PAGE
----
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"Her Valentine" by Richard Hovey

The following is the complete text of Richard Hovey's "Her Valentine." To see all available titles by other authors, drop by our index of free books alphabetized by author or arranged alphabetically by title.

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NOTE: We try to present these classic literary works as they originally appeared in print. As such, they sometimes contain adult themes, offensive language, typographical errors, and often utilize unconventional, older, obsolete or intentionally incorrect spelling and/or punctuation conventions.

"Her Valentine" by Richard Hovey

HER VALENTINE

BY RICHARD HOVEY


What, send her a valentine? Never!
I see you don't know who "she" is.
I should ruin my chances forever;
My hopes would collapse with a fizz.

I can't see why she scents such disaster
When I take heart to venture a word;
I've no dream of becoming her master,
I've no notion of being her lord.

All I want is to just be her lover!
She's the most up-to-date of her sex,
And there's such a multitude of her,
No wonder they call her complex.

She's a bachelor, even when married,
She's a vagabond, even when housed;
And if ever her citadel's carried
Her suspicions must not be aroused.

She's erratic, impulsive and human,
And she blunders,--as goddesses can;
But if
she's what they call the New Woman,
Then
I'd like to be the New Man.

I'm glad she makes books and paints pictures,
And typewrites and hoes her own row,
And it's quite beyond reach of conjectures
How much further she's going to go.

When she scorns, in the L-road, my proffer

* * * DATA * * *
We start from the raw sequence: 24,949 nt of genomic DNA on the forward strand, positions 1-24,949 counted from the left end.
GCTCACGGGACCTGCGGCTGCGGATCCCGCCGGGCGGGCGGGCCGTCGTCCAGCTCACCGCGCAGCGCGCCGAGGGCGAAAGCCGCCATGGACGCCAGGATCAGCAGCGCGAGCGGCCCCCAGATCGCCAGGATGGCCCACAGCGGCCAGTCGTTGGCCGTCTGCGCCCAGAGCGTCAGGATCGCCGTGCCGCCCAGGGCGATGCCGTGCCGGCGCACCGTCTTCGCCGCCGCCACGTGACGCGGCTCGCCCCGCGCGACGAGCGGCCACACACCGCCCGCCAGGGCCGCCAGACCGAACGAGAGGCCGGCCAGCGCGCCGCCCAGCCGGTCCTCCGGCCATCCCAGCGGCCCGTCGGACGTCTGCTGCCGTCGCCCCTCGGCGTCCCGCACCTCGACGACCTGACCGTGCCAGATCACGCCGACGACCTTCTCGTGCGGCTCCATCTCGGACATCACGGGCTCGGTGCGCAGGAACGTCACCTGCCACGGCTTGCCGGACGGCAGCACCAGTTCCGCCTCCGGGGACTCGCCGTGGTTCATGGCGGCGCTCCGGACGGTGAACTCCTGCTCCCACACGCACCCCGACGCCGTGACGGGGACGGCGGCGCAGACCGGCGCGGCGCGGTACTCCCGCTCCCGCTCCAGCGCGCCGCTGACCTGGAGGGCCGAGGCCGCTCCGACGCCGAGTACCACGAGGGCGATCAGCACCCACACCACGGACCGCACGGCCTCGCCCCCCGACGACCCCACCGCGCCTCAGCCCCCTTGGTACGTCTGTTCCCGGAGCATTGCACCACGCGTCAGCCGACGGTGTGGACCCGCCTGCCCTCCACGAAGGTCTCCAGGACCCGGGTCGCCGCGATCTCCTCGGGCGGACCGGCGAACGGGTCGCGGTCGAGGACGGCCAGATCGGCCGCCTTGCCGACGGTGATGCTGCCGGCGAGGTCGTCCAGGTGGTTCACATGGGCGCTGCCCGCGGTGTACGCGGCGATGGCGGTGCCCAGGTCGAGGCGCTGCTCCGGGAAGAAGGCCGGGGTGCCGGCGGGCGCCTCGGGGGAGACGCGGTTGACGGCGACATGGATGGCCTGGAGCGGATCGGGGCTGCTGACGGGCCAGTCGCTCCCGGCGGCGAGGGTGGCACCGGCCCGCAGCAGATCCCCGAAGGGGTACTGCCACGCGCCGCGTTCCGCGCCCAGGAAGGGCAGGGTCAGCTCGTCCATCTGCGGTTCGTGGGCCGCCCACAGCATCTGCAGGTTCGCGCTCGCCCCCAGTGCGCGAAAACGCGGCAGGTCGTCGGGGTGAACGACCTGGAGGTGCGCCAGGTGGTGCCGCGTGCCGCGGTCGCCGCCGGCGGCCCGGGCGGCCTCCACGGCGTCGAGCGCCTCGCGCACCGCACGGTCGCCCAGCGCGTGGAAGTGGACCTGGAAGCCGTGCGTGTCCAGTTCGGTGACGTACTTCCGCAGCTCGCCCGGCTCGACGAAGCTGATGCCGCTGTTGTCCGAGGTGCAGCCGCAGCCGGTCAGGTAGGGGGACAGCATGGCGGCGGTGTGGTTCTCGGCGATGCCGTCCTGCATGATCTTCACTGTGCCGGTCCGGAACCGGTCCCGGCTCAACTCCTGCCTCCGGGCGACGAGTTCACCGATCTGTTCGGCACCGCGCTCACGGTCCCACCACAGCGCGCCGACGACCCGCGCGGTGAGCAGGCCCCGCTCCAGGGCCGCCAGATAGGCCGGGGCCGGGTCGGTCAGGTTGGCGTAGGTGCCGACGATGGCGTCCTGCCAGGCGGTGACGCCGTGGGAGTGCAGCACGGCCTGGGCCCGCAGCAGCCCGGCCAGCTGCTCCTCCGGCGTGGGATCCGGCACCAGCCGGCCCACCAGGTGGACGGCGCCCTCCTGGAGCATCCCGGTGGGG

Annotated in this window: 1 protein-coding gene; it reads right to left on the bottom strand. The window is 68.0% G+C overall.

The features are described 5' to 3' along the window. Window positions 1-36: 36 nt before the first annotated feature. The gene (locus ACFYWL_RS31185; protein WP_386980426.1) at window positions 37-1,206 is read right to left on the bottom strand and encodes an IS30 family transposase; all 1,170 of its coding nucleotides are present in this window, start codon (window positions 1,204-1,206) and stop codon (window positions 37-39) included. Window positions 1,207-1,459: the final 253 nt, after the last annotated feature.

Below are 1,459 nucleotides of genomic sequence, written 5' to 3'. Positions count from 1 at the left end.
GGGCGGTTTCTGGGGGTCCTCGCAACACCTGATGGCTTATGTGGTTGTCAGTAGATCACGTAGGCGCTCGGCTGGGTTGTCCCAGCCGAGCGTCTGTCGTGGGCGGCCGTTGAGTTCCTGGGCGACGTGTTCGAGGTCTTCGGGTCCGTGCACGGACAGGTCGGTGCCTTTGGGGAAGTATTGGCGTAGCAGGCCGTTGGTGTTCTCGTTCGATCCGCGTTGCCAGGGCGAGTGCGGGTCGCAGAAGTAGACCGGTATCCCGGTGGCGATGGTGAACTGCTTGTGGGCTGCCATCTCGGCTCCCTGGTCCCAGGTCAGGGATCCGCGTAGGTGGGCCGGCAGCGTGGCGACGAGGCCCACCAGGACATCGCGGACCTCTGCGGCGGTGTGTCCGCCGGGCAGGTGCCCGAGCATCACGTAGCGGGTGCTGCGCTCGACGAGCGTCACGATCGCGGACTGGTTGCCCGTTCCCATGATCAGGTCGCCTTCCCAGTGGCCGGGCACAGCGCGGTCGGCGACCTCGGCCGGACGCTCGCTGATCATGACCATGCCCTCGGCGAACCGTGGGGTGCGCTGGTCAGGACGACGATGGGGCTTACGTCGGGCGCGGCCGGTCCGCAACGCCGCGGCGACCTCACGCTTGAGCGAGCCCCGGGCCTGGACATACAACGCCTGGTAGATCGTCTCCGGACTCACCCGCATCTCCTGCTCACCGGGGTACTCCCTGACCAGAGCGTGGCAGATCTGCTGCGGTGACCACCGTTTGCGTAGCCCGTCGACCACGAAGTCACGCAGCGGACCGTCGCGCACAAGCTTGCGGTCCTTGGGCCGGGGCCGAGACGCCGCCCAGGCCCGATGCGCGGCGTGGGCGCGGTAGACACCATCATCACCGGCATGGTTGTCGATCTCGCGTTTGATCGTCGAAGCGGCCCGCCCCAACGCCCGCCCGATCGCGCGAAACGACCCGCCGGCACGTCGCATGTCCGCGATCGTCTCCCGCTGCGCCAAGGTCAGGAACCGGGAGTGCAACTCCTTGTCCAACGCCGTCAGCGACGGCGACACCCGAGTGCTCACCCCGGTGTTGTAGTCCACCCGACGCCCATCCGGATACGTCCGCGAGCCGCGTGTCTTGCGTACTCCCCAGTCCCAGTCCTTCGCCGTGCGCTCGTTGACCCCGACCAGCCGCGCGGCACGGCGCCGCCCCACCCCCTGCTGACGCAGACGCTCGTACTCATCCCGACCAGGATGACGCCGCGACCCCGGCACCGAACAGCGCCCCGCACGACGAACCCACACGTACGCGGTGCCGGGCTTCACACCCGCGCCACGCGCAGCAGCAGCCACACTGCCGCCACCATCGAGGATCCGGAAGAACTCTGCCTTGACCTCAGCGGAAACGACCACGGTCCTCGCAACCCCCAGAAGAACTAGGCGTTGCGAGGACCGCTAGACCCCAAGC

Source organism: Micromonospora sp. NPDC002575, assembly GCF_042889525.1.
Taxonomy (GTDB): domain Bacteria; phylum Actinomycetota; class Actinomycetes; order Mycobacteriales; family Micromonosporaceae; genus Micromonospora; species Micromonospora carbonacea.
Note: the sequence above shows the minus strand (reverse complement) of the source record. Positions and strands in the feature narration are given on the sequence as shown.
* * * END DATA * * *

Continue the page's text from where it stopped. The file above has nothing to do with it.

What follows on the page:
Of a seat and hangs on to a strap;
I admire her so much, I could offer
To let her ride up on my lap.

Let her undo the stays of the ages,
That have cramped and confined her so long!
Let her burst through the frail candy cages
That fooled her to think they were strong!

She may enter life's wide vagabondage,
She may do without flutter or frill,
She may take off the chains of her bondage,--
And anything else that she will.

She may take
me off, for example,
And she probably does when I'm gone.
I'm aware the occasion is ample;
That's why I so often take on.

I'm so glad she can win her own dollars
And know all the freedom it brings.
I love her in shirt-waists and collars,
I love her in dress-reform things.

I love her in bicycle skirtlings--
Especially when there's a breeze--
I love her in crinklings and quirklings
And anything else that you please.

I dote on her even in bloomers--
If Parisian enough in their style--
In fact, she may choose her costumers,
Wherever her fancy beguile.

She may box, she may shoot, she may wrestle,
She may argue, hold office or vote,
She may engineer turret or trestle,
And build a few ships that will float.

She may lecture (all lectures but curtain)
Make money, and naturally spend,
If I let her have
her way, I'm certain
She'll let me have
mine in the end!



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